Road Trip from Bella Coola to Vancouver: Part Two

Road Trip on the Chilcotin Highway

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Of all stretches of road to learn how to drive an RV on, I certainly picked a winner. The Hill is the stretch of Highway 20 that connects the Bella Coola Valley to the Chilcotin Plateau. For 40km (24.8 miles) it climbs approximately 5000 feet (1524 metres) along a steep mountain slope with grades of up to 11%. It’s a hard packed gravel road with several switchbacks, no guardrails, with some insane drop offs. In some places it’s only wide enough for one car to pass at a time. Needless to say, The Hill is notorious, and I would be lying if I said I wasn’t a bit nervous to drive it.

A hand hold up a postcard of a rolling landscape that says “Bella Coola, B.C. The Hill”.

The Hill also has a really cool story. Its other name is the Freedom Road. Prior to the 1953, Bella Coola was extremely isolated, only accessible by boat or plane. The locals had asked the government to build a road connecting Bella Coola to the rest of the province, but the proposal had been continually declined. Exasperated, the locals finally took it upon themselves to (successfully) build the road, the Freedom Road – a road that has been used (and improved upon) ever since.

Fortunately for us, the drive up The Hill was uneventful. A short distance from Tweedsmuir Park Lodge, the paved highway turns to gravel, and there are warning signs about the steep grades ahead, including a rather ominous “STEEP GRADES AHEAD – BRAKES ADJUSTED?” road sign. As you start climbing, you realize the road is actually quite wide – wide enough for two logging trucks to pass with room to spare. On that Monday afternoon, we only ever passed four other cars, including a massive RV towing a boat! Where I got anxious was the switchbacks, where things got narrow and you couldn’t see if another car, truck, or RV was coming the opposite direction. You just kind of had to hope for the best. The idea of driving the RV close to the cliff makes me sweat even now, but fortunately we never had to deal with passing on ridiculously narrow segments of road. Despite my initial nerves, I would drive The Hill again. Yes, even in an RV. Just follow these words of advice, and you’ll be fine:

Drive slow.

Drive in the middle, unless passing.

Don’t look down.

While I didn’t take any photos of the drive itself, I did take this post-Hill victory photo of the road we had just driven on.

An RV pulled over to the shoulder of a dirt road.

I stepped outside into the cool mountain air, mosquitos buzzing in droves, and wanted to kiss the ground of the Chilcotin Plateau. I looked behind and could see the Freedom Road in all its glory. It was time to say goodbye to the rainforests of the Bella Coola Valley, and say hello to the ranches and lakes of the Chilcotin Plateau!

Even at the top of the Hill and for many kilometres beyond, you’re still within the boundary of Tweedsmuir Provincial Park. There’s no sign of civilization for a good hour until you reach Anahim Lake.

You really feel like you’re in a frontier town in Anahim Lake, and to be fair, it’s not far from the truth. We stretched our legs and picked up some snacks from Anahim Lake’s general store, McLean’s Trading/Christensen’s. That’s one thing I’d look forward to along our road trip: every small town in the Chilcotin has its own quirky general store, selling everything from food and liquor to hunting and fishing supplies, hardware, souvenirs, and in many cases, a surprisingly diverse collection of local books.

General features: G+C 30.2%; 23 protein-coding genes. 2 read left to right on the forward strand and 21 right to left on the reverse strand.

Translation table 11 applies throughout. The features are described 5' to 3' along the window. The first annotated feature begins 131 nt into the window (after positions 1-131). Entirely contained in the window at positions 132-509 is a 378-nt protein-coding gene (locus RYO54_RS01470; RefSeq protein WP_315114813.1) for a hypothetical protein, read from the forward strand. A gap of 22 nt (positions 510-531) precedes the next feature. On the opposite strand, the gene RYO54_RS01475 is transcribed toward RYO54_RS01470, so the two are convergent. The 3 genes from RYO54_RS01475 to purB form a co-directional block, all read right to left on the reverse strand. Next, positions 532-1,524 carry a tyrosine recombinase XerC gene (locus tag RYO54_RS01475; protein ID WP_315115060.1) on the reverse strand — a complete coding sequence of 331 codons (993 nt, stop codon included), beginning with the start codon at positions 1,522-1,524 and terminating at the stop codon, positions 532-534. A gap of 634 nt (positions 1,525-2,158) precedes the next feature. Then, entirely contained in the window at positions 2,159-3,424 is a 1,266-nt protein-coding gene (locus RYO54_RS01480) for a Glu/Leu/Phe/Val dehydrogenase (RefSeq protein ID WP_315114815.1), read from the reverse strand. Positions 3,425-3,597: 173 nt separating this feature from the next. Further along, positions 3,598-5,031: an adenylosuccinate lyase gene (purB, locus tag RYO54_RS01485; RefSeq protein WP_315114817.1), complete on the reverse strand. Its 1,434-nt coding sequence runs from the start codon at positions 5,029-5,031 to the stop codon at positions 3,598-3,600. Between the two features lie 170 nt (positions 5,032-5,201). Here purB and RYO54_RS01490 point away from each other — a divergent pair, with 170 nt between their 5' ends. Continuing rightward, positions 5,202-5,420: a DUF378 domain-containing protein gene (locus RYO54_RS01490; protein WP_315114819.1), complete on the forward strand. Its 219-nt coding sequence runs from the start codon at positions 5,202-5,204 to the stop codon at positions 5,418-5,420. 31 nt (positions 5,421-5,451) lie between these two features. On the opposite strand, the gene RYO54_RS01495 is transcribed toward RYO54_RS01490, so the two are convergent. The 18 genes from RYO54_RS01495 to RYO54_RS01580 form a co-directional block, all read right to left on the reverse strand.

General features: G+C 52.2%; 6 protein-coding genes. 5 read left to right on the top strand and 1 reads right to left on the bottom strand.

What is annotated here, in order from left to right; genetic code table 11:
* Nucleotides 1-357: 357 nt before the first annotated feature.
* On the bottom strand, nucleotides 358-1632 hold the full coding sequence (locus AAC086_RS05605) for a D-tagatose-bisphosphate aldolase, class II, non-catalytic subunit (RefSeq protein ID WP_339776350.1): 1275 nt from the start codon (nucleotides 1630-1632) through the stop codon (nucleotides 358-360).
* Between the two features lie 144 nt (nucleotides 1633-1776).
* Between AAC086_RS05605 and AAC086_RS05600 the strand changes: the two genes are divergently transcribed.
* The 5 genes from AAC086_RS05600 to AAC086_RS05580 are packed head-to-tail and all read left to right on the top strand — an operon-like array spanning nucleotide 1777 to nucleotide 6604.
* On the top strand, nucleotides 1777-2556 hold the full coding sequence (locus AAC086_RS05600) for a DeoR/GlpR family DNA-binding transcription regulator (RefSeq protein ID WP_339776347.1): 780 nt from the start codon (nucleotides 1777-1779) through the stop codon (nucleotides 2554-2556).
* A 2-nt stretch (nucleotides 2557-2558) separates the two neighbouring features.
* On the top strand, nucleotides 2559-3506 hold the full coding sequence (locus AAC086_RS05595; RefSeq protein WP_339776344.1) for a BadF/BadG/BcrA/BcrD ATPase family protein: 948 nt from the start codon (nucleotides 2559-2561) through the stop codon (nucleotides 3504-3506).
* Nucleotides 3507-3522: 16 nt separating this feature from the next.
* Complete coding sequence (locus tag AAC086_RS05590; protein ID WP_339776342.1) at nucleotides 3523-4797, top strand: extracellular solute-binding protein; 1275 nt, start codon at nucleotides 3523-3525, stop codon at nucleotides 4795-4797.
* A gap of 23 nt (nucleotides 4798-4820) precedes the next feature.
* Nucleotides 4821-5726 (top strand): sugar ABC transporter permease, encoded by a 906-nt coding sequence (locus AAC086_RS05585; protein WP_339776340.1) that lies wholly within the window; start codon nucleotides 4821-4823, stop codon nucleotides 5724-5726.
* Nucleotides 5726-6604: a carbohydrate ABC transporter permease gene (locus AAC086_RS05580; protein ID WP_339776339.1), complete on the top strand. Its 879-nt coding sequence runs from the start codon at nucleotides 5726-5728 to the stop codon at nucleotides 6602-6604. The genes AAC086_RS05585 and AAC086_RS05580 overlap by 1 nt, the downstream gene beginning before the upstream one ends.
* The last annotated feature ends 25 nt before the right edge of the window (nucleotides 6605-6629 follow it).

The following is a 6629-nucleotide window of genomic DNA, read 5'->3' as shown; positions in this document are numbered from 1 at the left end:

Exterior of a colourful general store with two ice machines.

Signs posted on a traffic pole that read “Info, Dew, Worms, Slurpees, Thirsty?, Mushroom Buyer, and For Sale”.

A half hour drive south along Hwy 20 is the Chilcotin community of Nimpo Lake. Nimpo Lake is one of the largest lakes in the region, and it’s a popular departure point for floatplanes. We stopped by Stewart’s Lodge to admire the view and ended up chatting with the owner Duncan Stewart and wilderness guide Cristina of Yoho Adventures. Although we were unexpected guests, they made us feel at home and treated us to a delicious smoked trout, which we shared with a group of Australian guests who were preparing to fly out on a backcountry hiking expedition in the Chilcotins. With the lakeside log cabins around us, the loons on Nimpo Lake, and the late summer warmth, I really didn’t want to leave.

A seaplane docked at a floating wharf.

A sprawling outdoor deck overlooks the water.

Our next stop was Nimpo Lake General Store to fill our RV with gas. Here I learned that when you’re driving an RV, everyone knows you’re from out of town and that you’re likely to be approached by friendly, curious locals. “Where y’all from?” asked the rugged bearded gentleman filling up his truck next to us. We explained that we were on a road trip from Bella Coola, and that we were heading back home to Vancouver. Upon learning of our urban origins, he started to boast about the real men that live in the Chilcotin. “We don’t have no Gucci guys here!” he grinned.

Our accommodation for the evening was the campsite at Clearwater Lake Lodge along the eastern shore of the lake, only a short drive further down the highway in Kleena Kleene. We’d be spending the night in our RV for the first time, lakeside, with the whole of Clearwater Lake practically to ourselves.

The sun dips below a mountain range, overlooking the water.

We were welcomed into the lodge by Bernward and Gisela, the lovely couple who own and run the property. They moved to the Chilcotin plateau from Germany in the early 90s. Bernward used to work in construction while Gisela trained as a chef, and it was their dream to own a property in the Canadian wilderness. Bernward built the chalets and maintains the property, and Gisela cooks for the guests.